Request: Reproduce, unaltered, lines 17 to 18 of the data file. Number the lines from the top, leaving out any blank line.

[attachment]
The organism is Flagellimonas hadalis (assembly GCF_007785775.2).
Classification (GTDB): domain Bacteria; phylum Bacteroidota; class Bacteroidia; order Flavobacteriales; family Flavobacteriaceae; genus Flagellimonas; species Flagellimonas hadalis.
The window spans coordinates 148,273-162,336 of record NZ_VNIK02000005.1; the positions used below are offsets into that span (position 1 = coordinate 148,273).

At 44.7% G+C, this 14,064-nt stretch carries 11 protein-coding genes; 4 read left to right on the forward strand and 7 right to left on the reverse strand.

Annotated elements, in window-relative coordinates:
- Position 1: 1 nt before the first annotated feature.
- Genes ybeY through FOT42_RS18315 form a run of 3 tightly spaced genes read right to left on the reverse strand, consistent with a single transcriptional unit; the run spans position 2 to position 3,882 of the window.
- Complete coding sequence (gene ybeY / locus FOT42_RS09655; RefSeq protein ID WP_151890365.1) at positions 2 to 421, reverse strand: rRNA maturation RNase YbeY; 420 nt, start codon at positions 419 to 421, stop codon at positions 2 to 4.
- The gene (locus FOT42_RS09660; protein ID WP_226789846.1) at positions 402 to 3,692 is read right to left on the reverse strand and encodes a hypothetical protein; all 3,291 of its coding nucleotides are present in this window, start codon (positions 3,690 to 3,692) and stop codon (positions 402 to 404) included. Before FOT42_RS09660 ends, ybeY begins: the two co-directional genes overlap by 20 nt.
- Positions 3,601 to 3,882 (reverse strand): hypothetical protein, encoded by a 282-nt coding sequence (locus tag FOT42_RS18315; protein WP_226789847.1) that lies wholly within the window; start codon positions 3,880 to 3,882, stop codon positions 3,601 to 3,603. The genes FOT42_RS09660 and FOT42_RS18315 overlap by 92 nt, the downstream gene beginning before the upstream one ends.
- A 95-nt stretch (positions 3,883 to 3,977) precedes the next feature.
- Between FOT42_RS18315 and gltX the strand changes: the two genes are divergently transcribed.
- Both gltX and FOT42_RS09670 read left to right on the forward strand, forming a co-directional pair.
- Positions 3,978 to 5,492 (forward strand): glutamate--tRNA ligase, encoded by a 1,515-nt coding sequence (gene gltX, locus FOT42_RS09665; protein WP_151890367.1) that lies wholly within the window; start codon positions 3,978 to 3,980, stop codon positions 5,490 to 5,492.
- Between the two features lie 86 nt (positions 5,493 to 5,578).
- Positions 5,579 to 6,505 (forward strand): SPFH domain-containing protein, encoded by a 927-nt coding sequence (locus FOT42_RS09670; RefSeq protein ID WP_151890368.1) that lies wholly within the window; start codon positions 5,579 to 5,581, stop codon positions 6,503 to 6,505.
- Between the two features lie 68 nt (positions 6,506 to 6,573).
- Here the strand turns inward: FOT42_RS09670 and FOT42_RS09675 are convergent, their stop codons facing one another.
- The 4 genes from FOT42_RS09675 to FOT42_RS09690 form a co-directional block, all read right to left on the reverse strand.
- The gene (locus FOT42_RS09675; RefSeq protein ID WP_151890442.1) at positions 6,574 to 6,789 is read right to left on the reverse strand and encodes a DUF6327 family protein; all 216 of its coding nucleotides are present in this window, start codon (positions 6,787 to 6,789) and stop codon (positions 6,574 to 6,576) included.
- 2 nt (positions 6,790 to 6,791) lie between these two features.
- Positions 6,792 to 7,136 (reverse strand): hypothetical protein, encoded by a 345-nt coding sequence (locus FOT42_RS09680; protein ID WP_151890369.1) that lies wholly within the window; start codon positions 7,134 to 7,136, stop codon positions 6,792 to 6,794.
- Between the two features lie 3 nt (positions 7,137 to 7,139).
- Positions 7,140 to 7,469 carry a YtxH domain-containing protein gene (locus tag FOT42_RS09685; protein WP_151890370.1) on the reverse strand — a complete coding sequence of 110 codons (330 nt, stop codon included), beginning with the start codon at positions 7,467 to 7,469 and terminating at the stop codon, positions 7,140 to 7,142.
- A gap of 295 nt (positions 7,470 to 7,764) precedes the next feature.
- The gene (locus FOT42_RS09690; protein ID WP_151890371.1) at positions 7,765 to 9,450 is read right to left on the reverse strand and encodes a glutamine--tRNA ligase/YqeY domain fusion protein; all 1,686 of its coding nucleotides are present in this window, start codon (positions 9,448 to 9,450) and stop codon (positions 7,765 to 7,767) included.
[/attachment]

- Between the two features lie 68 nt (positions 6,506 to 6,573).
- Here the strand turns inward: FOT42_RS09670 and FOT42_RS09675 are convergent, their stop codons facing one another.